After several mild, sunny days, the weather is expected to take a turn for the worse on Friday as a spring nor’easter blows into the state with the potential for 6 inches or more of snow in some inland areas.

The National Weather Service Office in Gray issued a winter storm watch Wednesday afternoon. The combination of heavy, wet snow on tree limbs combined with gusty northeasterly winds could also cause power outages.

“Elevation is going to be a big factor with this storm,” said meteorologist Hunter Tubbs. “We’re going to get a coating to one inch of snow along the coast and in Portland, but as you move further inland places like Fryeburg and the western Maine mountains could see 6 to 10 inches of snow.”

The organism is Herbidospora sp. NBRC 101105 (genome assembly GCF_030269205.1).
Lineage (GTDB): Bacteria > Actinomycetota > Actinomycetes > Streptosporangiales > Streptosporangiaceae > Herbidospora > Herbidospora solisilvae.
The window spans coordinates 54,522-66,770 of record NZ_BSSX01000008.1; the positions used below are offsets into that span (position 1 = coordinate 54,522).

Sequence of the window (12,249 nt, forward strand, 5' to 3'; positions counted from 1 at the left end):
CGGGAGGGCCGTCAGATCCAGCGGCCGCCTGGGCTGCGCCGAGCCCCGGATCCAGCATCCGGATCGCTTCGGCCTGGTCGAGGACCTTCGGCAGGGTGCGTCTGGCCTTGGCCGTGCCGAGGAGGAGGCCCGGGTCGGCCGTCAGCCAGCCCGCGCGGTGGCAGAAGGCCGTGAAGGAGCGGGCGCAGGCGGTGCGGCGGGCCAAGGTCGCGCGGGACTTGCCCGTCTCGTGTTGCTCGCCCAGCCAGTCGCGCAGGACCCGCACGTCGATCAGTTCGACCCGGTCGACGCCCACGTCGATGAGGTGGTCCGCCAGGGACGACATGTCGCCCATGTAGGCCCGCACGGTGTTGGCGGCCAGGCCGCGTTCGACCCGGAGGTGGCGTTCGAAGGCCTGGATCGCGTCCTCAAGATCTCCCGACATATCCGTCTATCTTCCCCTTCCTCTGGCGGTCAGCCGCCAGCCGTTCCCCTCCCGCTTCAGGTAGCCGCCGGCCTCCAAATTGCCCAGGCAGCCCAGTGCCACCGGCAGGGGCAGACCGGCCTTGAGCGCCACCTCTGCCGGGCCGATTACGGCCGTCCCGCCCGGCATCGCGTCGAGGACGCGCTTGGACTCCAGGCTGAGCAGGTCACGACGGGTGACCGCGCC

Tubbs said it is not unusual for Maine to experience an early spring snowstorm. The record for the latest measurable snowfall occurred on May 11, 1945, when Portland recorded 5 inches of snow, according to the National Weather Service. That storm turned out to be a two-day event with an additional 2 inches falling on May 12.

The weather service is predicting that precipitation from the nor’easter will begin in Portland late Thursday night and continue through Friday. Tubbs said his greatest concern is the wind gusts, which could reach 35 to 40 mph along the coast. If that happens, the nor’easter might cause some power outages.

Tubbs said the snow should melt quickly afterward with temperatures reaching the low to mid 50s in Portland on Sunday.

Parts of southern Vermont could get up to a half a foot of snow. Fryeburg, Rumford, Farmington, Rangeley and Eustis are among the Maine communities likely to receive measurable snow by the time the storm ends Friday evening.

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